[ppml] question on 2006-2 v6 internal microallocation

Michael.Dillon at btradianz.com Michael.Dillon at btradianz.com
Thu Aug 31 11:11:35 EDT 2006

> > The Global Routing Table refers to the set of all 
> > prefixes (address blocks) announced in the default-free
> > zone of the public Internet via BGP4. Theoretically,
> > the routing table in a peering router of any member
> > of the default-free zone will consist of the "Global
> > Routing Table" plus the more detailed local routes which
> > are only found in that member's network.

>    its self referential...  default-free means no default
>    route. 

But the term being defined is "global routing table"
so referring to "default-free zone" is not self-referential.
The "global routing table" is a list of prefixes that
are being announced. This is why people refer to using
up "slots" in the global routing table. On the other hand
the "default-free zone" is more like a list of AS numbers.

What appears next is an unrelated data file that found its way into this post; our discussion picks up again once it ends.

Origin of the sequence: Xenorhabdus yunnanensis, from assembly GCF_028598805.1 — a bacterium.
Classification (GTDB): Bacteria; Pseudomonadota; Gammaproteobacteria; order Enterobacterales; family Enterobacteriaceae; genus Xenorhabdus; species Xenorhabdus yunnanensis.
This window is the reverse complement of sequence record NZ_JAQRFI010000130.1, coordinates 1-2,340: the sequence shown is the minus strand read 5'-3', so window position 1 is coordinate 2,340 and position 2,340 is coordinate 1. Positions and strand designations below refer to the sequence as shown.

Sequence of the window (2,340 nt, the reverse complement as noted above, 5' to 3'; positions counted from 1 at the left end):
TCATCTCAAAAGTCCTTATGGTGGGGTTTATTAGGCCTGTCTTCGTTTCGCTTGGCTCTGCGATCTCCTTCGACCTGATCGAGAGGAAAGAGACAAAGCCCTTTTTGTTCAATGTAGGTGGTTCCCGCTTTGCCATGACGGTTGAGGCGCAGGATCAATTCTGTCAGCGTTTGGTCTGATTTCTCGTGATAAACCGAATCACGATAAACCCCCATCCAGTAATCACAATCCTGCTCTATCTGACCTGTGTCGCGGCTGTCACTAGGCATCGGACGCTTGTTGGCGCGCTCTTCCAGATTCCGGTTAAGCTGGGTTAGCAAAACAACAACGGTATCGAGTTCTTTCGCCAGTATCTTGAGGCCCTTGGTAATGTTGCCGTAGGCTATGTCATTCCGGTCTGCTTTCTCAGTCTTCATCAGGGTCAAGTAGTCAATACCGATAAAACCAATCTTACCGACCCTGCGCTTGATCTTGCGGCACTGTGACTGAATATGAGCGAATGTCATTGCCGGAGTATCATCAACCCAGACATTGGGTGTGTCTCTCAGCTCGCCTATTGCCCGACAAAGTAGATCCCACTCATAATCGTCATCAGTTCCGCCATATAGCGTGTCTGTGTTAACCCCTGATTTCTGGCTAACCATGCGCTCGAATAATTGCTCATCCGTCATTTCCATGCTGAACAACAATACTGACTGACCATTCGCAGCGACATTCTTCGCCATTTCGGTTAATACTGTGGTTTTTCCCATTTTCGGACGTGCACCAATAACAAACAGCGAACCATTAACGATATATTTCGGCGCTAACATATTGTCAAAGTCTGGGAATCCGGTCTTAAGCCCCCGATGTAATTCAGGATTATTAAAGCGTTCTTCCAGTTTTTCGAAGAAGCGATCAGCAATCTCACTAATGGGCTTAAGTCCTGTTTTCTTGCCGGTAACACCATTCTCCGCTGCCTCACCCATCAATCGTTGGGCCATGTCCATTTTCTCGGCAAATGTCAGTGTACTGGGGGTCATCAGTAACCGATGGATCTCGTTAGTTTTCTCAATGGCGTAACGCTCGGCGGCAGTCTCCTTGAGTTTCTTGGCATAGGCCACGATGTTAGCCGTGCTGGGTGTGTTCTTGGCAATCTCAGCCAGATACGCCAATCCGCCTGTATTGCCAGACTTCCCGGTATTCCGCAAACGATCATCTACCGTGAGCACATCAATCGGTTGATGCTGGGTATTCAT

There appears to be no near-term limit to the size of
the default-free zone other than the 32-bits in an AS number.

>there is zero implication wrt "global" in a default-free
>    network.

Not sure that I understand this. A default-free network is
not necessarily spread out over all parts of the globe. But
it does participate in the "default-free zone" which is 
a global concept. And it does consume one or more slots in
the "global routing table".

Some NANOG folks have created a NANOG Wiki to expand on the
existing NANOG FAQ. I have taken advantage of this by creating
two new entries, 
Since anyone else can join and edit the content of the wiki,
please feel free to adjust the wording of the definitions 
that I have posted there.

Please note, I didn't just copy what I write in one
of my emails. I don't claim to have the perfect
definitions yet. But perhaps a WIKI is a better way
for several people to work towards an agreed text.

--Michael Dillon

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